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    abstract = "Vertical profiles of stratospheric HNO3 were retrieved from limb emission spectra recorded by the Michelson Interferometer for Passive Atmospheric Sounding (MIPAS) aboard the Envisat research satellite during the Antarctic winter 2003. A high second maximum of HNO3 was found around 34 km altitude with abundances up to 14 ppbv HNO3 during July. Similar high abundances have not been reported in the literature for previous winters, but for the subsequent Arctic winter 2003/2004, after severe perturbations due to solar proton events. The second HNO3 maximum in the Antarctic stratosphere started to develop in early June 2003, reached peak values during July 2003, and decreased to about 7 ppbv at the end of August while being continuously transported downward before finally forming a single HNO3 layer over all latitudes in the lower stratosphere together with the out-of-vortex primary HNO3 maximum. The HNO3 decrease in August 2003 was correlated with photochemical buildup of other NOy species as ClONO2 and NOx. From the time scales observed, it can be ruled out that the 2003 long-term HNO3 enhancements were caused by local gas phase reactions immediately after the solar proton event on 29 May 2003. Instead, HNO3 was produced by ion cluster chemistry reactions and/or heterogeneous reactions on sulfate aerosols via N2O5 from high amounts of NOx being continuously transported downward from the lower thermosphere during May to August.",
    author = "Stiller, {Gabriele P.} and Tsidu, {Gizaw Mengistu} and {von Clarmann}, Thomas and N. Glatthor and M. H{\"o}pfner and S. Kellmann and A. Linden and R. Ruhnke and H. Fischer and M. L{\'o}pez-Puertas and Bernd Funke and S. Gil-L{\'o}pez",
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    Stiller, GP, Tsidu, GM, von Clarmann, T, Glatthor, N, Höpfner, M, Kellmann, S, Linden, A, Ruhnke, R, Fischer, H, López-Puertas, M, Funke, B & Gil-López, S 2005, 'An enhanced HNO3 second maximum in the Antarctic midwinter upper stratosphere 2003', Journal of Geophysical Research D: Atmospheres, vol. 110, no. 20, D20303, pp. 1-14. https://doi.org/10.1029/2005JD006011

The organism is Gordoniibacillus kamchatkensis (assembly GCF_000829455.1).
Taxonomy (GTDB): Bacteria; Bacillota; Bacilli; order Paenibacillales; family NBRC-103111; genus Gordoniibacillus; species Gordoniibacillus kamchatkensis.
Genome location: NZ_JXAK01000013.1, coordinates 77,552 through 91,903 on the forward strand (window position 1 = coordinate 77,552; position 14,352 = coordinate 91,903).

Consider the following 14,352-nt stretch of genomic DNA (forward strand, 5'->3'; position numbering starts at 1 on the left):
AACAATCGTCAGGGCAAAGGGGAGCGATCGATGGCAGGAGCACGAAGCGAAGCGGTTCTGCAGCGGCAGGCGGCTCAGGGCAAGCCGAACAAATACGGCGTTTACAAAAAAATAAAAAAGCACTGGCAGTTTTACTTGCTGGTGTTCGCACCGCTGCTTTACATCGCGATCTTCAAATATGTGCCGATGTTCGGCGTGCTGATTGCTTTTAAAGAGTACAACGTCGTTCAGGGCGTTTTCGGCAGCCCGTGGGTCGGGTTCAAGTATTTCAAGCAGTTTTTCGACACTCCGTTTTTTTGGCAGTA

An enhanced HNO3 second maximum in the Antarctic midwinter upper stratosphere 2003. / Stiller, Gabriele P.; Tsidu, Gizaw Mengistu; von Clarmann, Thomas; Glatthor, N.; Höpfner, M.; Kellmann, S.; Linden, A.; Ruhnke, R.; Fischer, H.; López-Puertas, M.; Funke, Bernd; Gil-López, S.

    In: Journal of Geophysical Research D: Atmospheres, Vol. 110, No. 20, D20303, 27.10.2005, p. 1-14.

    Research output: Contribution to journalArticle

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    AU - Stiller, Gabriele P.

    AU - Tsidu, Gizaw Mengistu

    AU - von Clarmann, Thomas

    AU - Glatthor, N.

    AU - Höpfner, M.

    AU - Kellmann, S.

    AU - Linden, A.

    AU - Ruhnke, R.

    AU - Fischer, H.

    AU - López-Puertas, M.

    AU - Funke, Bernd

    AU - Gil-López, S.

    PY - 2005/10/27

    Y1 - 2005/10/27

    N2 - Vertical profiles of stratospheric HNO3 were retrieved from limb emission spectra recorded by the Michelson Interferometer for Passive Atmospheric Sounding (MIPAS) aboard the Envisat research satellite during the Antarctic winter 2003. A high second maximum of HNO3 was found around 34 km altitude with abundances up to 14 ppbv HNO3 during July. Similar high abundances have not been reported in the literature for previous winters, but for the subsequent Arctic winter 2003/2004, after severe perturbations due to solar proton events. The second HNO3 maximum in the Antarctic stratosphere started to develop in early June 2003, reached peak values during July 2003, and decreased to about 7 ppbv at the end of August while being continuously transported downward before finally forming a single HNO3 layer over all latitudes in the lower stratosphere together with the out-of-vortex primary HNO3 maximum. The HNO3 decrease in August 2003 was correlated with photochemical buildup of other NOy species as ClONO2 and NOx. From the time scales observed, it can be ruled out that the 2003 long-term HNO3 enhancements were caused by local gas phase reactions immediately after the solar proton event on 29 May 2003. Instead, HNO3 was produced by ion cluster chemistry reactions and/or heterogeneous reactions on sulfate aerosols via N2O5 from high amounts of NOx being continuously transported downward from the lower thermosphere during May to August.